Baptists and the American Civil War: October 24, 1865

Ohio and Indiana Map 1861Far from the South, today in Indianapolis is the inaugural gathering of the State Convention of the Colored People of Indiana. Many Baptists are among those present.

Delegates note that the Declaration of Independence “declares life, liberty and the pursuit of happiness as “inalienable rights of all men,” rights for which colored men “have fought, bled and died in order to secure them.”

These universal rights, delegates declare, “have long been flagrantly, wickedly and most inhumanely violated by the degenerate sons of noble sires, and what we hereby in vindication of republican principles, call upon the Federal and State governments to repeal the unwholesome and tyrannical laws which has bereft of us the rights guaranteed to other American citizens, and which by the founders of our institutions were understood to be guaranteed by the Constitution to all men alike, regardless of color.”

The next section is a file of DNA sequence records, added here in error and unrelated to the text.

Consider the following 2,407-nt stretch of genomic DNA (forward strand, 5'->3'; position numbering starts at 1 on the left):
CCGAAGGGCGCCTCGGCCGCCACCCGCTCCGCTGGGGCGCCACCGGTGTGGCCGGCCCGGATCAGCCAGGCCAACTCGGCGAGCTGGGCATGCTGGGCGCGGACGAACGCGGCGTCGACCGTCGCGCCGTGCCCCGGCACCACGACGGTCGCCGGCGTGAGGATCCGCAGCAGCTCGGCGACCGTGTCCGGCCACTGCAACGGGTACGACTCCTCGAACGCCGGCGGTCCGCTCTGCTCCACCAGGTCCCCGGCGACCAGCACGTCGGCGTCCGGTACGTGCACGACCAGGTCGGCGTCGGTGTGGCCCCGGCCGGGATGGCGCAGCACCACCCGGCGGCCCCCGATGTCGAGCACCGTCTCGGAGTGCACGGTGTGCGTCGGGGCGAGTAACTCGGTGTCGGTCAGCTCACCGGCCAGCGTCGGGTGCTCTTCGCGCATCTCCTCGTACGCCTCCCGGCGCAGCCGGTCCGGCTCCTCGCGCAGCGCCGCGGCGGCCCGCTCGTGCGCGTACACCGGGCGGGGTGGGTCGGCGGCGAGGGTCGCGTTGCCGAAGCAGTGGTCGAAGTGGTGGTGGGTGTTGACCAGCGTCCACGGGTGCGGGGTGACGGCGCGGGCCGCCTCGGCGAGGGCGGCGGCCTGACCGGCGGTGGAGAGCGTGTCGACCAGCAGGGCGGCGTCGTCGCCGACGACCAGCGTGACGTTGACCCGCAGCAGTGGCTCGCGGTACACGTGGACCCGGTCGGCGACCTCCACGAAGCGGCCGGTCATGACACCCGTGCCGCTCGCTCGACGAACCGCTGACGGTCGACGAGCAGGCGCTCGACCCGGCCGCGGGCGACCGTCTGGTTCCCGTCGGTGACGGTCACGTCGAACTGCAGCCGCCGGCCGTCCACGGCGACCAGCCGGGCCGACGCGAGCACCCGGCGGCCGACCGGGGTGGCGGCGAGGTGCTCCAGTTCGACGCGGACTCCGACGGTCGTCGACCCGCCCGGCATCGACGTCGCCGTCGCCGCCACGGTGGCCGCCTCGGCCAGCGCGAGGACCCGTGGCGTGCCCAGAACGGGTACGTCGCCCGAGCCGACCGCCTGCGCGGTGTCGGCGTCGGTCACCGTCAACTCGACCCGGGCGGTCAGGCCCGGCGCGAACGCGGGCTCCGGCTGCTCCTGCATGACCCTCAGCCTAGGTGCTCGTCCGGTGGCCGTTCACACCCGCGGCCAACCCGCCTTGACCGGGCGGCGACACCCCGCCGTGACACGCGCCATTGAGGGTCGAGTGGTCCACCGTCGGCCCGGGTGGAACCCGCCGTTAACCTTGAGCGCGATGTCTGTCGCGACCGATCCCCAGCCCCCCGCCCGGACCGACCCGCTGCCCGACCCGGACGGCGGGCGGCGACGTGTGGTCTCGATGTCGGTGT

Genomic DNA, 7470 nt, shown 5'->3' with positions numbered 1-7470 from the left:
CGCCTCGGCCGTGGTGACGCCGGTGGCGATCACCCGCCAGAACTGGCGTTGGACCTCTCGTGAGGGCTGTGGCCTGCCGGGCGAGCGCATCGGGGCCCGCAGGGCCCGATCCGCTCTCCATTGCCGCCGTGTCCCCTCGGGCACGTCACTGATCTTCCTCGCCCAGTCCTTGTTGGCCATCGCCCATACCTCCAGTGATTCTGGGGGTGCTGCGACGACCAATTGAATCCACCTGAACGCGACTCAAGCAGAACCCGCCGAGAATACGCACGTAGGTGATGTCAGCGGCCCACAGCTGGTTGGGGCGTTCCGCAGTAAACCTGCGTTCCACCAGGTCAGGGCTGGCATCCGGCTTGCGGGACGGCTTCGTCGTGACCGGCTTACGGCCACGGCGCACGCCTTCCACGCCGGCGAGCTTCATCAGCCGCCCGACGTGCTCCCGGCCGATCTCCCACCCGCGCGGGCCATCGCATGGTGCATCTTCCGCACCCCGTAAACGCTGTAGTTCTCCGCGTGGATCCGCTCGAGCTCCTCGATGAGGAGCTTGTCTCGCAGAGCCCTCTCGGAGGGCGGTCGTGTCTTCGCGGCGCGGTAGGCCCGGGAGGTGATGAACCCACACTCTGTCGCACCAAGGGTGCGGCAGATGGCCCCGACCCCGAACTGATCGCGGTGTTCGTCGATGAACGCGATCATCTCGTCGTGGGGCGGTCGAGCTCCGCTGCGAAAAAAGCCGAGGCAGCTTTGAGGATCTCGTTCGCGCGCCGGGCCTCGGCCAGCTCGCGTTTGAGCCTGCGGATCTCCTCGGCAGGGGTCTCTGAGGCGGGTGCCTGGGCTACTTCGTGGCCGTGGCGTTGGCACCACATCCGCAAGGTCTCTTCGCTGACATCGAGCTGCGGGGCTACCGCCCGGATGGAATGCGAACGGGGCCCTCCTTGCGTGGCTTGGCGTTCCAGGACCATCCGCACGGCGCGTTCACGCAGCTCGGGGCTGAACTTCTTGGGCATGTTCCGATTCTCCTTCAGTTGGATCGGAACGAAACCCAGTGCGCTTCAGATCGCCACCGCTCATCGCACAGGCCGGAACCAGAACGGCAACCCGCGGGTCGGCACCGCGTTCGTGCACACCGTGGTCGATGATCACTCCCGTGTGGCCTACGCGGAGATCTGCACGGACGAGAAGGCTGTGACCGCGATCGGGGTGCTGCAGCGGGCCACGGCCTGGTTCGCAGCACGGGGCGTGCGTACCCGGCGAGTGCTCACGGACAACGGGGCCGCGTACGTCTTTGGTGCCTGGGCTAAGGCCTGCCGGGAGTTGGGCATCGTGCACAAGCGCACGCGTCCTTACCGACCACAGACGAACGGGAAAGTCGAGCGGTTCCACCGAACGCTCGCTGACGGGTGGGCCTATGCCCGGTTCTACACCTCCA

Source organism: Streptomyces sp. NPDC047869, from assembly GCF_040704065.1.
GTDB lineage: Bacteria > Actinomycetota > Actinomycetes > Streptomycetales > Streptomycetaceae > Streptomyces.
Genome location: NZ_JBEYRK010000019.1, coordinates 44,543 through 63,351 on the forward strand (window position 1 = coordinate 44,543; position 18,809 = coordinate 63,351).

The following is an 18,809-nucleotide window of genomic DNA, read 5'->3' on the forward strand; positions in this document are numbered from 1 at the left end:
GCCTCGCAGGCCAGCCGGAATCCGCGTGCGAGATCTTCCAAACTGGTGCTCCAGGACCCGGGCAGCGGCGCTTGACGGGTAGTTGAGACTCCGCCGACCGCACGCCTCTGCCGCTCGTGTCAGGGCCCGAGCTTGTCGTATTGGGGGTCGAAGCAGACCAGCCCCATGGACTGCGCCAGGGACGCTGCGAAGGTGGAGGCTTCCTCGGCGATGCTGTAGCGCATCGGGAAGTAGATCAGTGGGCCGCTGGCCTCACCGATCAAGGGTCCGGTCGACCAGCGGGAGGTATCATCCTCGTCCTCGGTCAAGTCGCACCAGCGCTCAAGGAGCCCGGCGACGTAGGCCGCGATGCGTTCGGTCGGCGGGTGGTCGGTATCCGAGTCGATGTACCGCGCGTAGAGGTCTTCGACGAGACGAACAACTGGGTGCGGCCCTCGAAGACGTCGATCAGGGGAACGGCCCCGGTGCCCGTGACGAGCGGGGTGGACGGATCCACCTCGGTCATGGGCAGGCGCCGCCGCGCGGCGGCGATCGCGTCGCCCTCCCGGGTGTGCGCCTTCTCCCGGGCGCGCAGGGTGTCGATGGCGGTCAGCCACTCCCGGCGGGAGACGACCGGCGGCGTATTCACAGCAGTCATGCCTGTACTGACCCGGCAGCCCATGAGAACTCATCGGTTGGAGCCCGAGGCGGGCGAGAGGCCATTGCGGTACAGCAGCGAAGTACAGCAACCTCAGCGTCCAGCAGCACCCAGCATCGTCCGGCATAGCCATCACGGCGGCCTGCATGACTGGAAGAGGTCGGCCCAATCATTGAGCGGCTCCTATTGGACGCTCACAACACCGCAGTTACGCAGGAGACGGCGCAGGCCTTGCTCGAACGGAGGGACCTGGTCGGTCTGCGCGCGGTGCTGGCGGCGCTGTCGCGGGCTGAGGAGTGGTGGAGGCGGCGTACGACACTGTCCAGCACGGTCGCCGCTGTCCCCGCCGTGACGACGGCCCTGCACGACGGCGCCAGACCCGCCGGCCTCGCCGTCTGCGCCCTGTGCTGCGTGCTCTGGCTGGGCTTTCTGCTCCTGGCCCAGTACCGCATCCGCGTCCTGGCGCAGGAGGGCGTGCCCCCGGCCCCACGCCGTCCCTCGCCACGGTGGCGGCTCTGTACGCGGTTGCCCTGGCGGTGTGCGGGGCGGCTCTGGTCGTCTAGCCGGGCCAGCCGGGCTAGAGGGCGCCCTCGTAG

Accordingly, those present, noting a variety of state laws across the Midwest that specifically disadvantage blacks, pledge to “do all in our limited power” to work for “equal rights” for black citizens.

Source: “State Convention of the Colored People of Indiana, Indianapolis, October 24, 1865” (link)